Coronavirus (COVID-19) is likely the first pandemic many of us are living through. If you work in the social impact sector (either at a nonprofit or social enterprise), you are probably thinking about the safety of yourself and your loved ones, as well as your team and the people relying on your organization every day. During the current outbreak of the COVID-19, sharing accurate and reliable information can save lives. In the age of fake news and misinformation, it is more important than ever to know how to identify trustworthy sources of information. 

In our efforts to better support our community of social impact leaders and organizations, we collected some tips for you and your team to identify the “good” from the “bad.” This will help keep your community safe, as they look to you for guidance on how to address this rapidly-changing situation. 

1. A reliable source is named and referenced

You have all seen posts from “an experienced epidemiologist” or a “doctor from Milan.” While the content may be persuasive, it is not necessarily a reliable source. Look for information and quotes that contain a person’s name and profession. Then, you can search for that individual to further ensure it is accurate information to share. It is even better when readers are provided with a person’s background and relevant knowledge to the information being shared. The best case is when the original source of information, like a report or study, is linked in the article or post. 

2. Search engines are your friends

In addition to searching for someone’s background, you can also use search engines (such as Google) to research the central claims of an article or suspicious statements. You will often find that they have been disproven or debunked after they were originally published. This can help you decide whether to still share or perhaps keep looking to find information that is still accurate.

3. Timing is everything

Double-check when your information was published, particularly when sharing information about COVID-19 given that the situation seems to be changing by the day. Go back and check when the sources they are citing were published too; quotes about a different viral outbreak may not apply to your current situation. Your team and your beneficiaries will thank you for your due diligence!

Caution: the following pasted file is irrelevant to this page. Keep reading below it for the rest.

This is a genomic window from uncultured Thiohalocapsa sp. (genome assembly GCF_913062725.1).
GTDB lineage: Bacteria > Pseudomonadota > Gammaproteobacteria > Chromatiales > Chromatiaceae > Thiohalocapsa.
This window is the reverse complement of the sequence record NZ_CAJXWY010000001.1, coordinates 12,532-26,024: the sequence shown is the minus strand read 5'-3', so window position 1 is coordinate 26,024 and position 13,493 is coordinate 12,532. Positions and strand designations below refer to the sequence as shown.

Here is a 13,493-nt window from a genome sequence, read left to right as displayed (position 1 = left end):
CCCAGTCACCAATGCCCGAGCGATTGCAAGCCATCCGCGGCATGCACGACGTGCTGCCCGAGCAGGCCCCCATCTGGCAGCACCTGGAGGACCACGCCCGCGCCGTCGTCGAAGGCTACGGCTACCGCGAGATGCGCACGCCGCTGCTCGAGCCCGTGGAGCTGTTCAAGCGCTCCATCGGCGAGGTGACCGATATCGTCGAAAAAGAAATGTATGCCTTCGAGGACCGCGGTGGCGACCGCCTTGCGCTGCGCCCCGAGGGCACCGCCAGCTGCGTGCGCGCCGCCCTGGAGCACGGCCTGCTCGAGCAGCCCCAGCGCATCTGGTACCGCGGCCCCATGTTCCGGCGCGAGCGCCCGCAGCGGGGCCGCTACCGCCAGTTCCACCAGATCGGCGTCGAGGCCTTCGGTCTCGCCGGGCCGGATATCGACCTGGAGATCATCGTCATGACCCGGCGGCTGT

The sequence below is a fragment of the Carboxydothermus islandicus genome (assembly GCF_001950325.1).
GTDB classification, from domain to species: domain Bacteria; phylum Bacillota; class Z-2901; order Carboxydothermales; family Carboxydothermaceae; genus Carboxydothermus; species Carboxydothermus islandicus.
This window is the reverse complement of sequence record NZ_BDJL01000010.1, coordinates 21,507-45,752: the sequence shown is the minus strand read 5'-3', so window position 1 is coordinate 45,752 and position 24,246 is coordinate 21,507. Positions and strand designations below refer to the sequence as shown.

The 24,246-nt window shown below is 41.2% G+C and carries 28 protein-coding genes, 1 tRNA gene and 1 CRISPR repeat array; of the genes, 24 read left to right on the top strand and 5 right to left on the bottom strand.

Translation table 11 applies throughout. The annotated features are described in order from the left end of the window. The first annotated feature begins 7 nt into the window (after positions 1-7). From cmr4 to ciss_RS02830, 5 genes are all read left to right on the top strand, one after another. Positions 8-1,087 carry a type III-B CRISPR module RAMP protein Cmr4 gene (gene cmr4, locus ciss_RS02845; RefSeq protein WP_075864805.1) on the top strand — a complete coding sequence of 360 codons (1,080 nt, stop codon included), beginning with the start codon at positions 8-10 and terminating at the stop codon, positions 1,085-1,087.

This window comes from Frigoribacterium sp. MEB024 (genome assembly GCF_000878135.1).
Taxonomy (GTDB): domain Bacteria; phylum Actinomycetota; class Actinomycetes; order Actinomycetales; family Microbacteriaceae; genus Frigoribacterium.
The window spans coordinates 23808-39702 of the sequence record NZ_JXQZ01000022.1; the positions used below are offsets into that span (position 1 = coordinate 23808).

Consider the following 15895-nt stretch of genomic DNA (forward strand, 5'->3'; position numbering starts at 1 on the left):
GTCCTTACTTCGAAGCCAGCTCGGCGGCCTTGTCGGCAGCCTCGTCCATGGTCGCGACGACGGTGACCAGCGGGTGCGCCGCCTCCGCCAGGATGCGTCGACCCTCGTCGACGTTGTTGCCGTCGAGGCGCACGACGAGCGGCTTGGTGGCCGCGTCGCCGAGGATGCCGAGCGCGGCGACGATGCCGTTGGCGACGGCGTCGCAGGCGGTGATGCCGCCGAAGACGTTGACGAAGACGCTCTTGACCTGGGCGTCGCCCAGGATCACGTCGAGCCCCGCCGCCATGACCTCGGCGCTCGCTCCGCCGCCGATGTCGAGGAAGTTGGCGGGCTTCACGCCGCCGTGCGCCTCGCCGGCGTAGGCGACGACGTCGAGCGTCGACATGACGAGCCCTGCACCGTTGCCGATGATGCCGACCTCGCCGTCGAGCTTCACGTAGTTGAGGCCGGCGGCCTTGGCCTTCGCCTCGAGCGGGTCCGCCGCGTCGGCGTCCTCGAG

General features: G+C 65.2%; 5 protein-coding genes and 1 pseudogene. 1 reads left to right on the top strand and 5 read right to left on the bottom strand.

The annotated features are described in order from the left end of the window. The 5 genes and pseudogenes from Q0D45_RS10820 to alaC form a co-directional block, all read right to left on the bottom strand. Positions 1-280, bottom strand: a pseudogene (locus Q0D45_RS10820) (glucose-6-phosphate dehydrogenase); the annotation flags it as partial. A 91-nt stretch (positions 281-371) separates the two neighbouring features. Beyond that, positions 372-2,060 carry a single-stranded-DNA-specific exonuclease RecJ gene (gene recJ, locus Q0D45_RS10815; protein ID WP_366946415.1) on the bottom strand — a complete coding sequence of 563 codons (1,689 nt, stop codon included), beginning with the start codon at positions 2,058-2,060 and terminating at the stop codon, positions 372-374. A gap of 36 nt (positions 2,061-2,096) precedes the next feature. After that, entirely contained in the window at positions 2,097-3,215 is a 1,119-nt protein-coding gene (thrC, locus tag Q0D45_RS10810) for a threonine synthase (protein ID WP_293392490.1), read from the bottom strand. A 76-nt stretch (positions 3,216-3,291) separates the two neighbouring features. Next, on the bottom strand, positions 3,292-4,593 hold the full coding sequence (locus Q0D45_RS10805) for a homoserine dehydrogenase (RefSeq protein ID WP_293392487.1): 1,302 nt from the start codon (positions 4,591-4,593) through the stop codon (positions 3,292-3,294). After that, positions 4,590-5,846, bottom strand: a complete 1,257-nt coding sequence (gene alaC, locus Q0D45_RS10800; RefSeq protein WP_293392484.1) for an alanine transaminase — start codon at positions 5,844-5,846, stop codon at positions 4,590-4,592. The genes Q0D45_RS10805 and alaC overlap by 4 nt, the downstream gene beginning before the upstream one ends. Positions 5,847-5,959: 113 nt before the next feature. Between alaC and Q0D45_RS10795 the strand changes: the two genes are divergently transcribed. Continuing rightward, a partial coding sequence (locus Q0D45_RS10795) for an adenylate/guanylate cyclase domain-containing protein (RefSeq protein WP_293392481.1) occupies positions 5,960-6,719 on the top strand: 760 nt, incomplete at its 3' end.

4. Images matter

Use the tools above to check on the images from an article or post, particularly photographs. You can do a reverse image search to see whether the image use is relevant to the article shared, or just being used to incite panic and even racial tensions. COVID-19 is a global problem, not a localized one. By treating images with the same level of care as other content, you can help by being part of the solution.  

5. Check and double-check everything, even from us

You should always question the information being presented to you, even if you agree with the content. Here are some ways in which you can become a critical consumer of information and help save lives: 

Trustworthy Sources We Love

We are following the steps above and have identified the following reliable sources of information relating to COVID-19. They are: 

Learn More

We will continue developing resources for social impact organizations, our goal is to support your teams now as much as ever. As a small nonprofit ourselves, we know any additional support and guidance organizations receive can make the difference between surviving a crisis and making some difficult decisions. We are here for you.

In the next two weeks, we will be publishing free COVID-19 courses for your team and regularly update our COVID-19 Resources page here. Have a suggestion? Let us know on Facebook how we can best support you during this time. 


March 18, 2020

ABOUT THE AUTHOR

Gina is our Marketing Manager at Philanthropy U. She has a background in international education, international development and scaling enterprises.

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